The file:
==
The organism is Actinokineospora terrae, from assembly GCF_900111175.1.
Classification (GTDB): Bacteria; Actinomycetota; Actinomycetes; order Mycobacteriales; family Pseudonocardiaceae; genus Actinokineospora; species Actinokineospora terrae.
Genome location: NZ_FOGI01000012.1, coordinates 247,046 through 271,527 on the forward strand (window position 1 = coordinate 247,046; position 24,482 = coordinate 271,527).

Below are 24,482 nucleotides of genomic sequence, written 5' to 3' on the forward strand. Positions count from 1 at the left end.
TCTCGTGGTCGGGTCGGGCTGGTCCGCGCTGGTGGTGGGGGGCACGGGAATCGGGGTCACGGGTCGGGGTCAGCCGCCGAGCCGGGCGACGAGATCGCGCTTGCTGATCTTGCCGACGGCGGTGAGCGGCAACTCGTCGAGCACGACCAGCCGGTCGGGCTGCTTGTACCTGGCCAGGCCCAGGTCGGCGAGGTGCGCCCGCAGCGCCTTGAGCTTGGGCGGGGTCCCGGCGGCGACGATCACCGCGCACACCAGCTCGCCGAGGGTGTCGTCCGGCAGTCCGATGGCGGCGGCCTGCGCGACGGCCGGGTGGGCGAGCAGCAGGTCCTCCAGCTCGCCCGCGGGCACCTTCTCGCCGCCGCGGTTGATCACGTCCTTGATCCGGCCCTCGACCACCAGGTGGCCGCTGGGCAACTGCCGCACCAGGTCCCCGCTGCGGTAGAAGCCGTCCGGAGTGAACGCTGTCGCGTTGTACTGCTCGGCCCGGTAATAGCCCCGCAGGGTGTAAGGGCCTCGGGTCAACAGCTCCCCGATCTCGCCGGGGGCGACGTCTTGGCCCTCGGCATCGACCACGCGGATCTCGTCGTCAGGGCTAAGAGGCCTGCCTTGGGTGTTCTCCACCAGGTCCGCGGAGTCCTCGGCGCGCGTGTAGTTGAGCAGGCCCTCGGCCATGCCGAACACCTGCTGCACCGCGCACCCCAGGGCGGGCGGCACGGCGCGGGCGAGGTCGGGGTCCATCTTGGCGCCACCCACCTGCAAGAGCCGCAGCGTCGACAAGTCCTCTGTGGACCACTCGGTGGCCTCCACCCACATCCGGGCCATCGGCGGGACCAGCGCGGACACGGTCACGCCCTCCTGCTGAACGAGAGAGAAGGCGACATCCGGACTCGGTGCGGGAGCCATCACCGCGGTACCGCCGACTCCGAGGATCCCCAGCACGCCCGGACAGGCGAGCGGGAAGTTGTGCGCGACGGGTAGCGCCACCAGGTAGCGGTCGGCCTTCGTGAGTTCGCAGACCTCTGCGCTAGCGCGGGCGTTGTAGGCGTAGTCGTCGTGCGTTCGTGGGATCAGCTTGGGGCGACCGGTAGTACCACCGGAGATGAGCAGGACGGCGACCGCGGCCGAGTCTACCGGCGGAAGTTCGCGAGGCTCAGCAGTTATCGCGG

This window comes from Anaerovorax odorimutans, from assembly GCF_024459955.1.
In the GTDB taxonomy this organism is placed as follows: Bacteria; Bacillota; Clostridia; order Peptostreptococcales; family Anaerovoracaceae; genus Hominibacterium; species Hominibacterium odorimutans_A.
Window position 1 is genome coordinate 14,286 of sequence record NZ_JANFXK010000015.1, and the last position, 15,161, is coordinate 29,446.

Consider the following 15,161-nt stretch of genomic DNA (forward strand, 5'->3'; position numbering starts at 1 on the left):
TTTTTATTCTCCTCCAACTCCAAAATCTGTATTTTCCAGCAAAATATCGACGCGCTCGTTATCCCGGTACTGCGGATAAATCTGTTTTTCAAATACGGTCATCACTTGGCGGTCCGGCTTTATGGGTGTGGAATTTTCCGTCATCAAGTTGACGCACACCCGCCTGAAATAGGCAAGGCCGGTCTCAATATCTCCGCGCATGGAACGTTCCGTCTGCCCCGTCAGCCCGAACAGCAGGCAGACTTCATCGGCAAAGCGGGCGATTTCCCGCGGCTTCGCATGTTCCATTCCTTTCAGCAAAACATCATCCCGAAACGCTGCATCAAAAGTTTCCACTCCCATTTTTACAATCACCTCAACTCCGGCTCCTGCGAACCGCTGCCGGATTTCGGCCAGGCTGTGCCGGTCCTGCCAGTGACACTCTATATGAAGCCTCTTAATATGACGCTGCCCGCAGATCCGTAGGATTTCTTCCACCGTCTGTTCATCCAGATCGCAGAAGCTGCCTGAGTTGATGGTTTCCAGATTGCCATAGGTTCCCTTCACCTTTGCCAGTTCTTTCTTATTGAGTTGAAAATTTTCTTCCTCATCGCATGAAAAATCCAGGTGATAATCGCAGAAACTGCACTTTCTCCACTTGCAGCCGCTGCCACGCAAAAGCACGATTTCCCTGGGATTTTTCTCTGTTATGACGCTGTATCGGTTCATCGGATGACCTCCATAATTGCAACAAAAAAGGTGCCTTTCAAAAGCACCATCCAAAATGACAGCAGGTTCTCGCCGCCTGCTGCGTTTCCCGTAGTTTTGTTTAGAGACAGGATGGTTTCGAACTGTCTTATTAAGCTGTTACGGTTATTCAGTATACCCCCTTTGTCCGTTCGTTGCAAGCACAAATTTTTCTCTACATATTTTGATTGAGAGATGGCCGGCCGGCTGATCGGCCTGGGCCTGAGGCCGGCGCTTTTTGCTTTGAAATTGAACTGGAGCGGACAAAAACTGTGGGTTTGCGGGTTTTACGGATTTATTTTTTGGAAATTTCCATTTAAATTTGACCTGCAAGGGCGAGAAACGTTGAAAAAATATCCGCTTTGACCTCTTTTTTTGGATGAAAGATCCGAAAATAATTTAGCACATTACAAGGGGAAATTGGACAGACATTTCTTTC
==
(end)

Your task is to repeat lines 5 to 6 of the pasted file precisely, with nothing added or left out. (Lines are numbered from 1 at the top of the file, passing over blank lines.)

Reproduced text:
TCTCGTGGTCGGGTCGGGCTGGTCCGCGCTGGTGGTGGGGGGCACGGGAATCGGGGTCACGGGTCGGGGTCAGCCGCCGAGCCGGGCGACGAGATCGCGCTTGCTGATCTTGCCGACGGCGGTGAGCGGCAACTCGTCGAGCACGACCAGCCGGTCGGGCTGCTTGTACCTGGCCAGGCCCAGGTCGGCGAGGTGCGCCCGCAGCGCCTTGAGCTTGGGCGGGGTCCCGGCGGCGACGATCACCGCGCACACCAGCTCGCCGAGGGTGTCGTCCGGCAGTCCGATGGCGGCGGCCTGCGCGACGGCCGGGTGGGCGAGCAGCAGGTCCTCCAGCTCGCCCGCGGGCACCTTCTCGCCGCCGCGGTTGATCACGTCCTTGATCCGGCCCTCGACCACCAGGTGGCCGCTGGGCAACTGCCGCACCAGGTCCCCGCTGCGGTAGAAGCCGTCCGGAGTGAACGCTGTCGCGTTGTACTGCTCGGCCCGGTAATAGCCCCGCAGGGTGTAAGGGCCTCGGGTCAACAGCTCCCCGATCTCGCCGGGGGCGACGTCTTGGCCCTCGGCATCGACCACGCGGATCTCGTCGTCAGGGCTAAGAGGCCTGCCTTGGGTGTTCTCCACCAGGTCCGCGGAGTCCTCGGCGCGCGTGTAGTTGAGCAGGCCCTCGGCCATGCCGAACACCTGCTGCACCGCGCACCCCAGGGCGGGCGGCACGGCGCGGGCGAGGTCGGGGTCCATCTTGGCGCCACCCACCTGCAAGAGCCGCAGCGTCGACAAGTCCTCTGTGGACCACTCGGTGGCCTCCACCCACATCCGGGCCATCGGCGGGACCAGCGCGGACACGGTCACGCCCTCCTGCTGAACGAGAGAGAAGGCGACATCCGGACTCGGTGCGGGAGCCATCACCGCGGTACCGCCGACTCCGAGGATCCCCAGCACGCCCGGACAGGCGAGCGGGAAGTTGTGCGCGACGGGTAGCGCCACCAGGTAGCGGTCGGCCTTCGTGAGTTCGCAGACCTCTGCGCTAGCGCGGGCGTTGTAGGCGTAGTCGTCGTGCGTTCGTGGGATCAGCTTGGGGCGACCGGTAGTACCACCGGAGATGAGCAGGACGGCGACCGCGGCCGAGTCTACCGGCGGAAGTTCGCGAGGCTCAGCAGTTATCGCGG

This window comes from Anaerovorax odorimutans, from assembly GCF_024459955.1.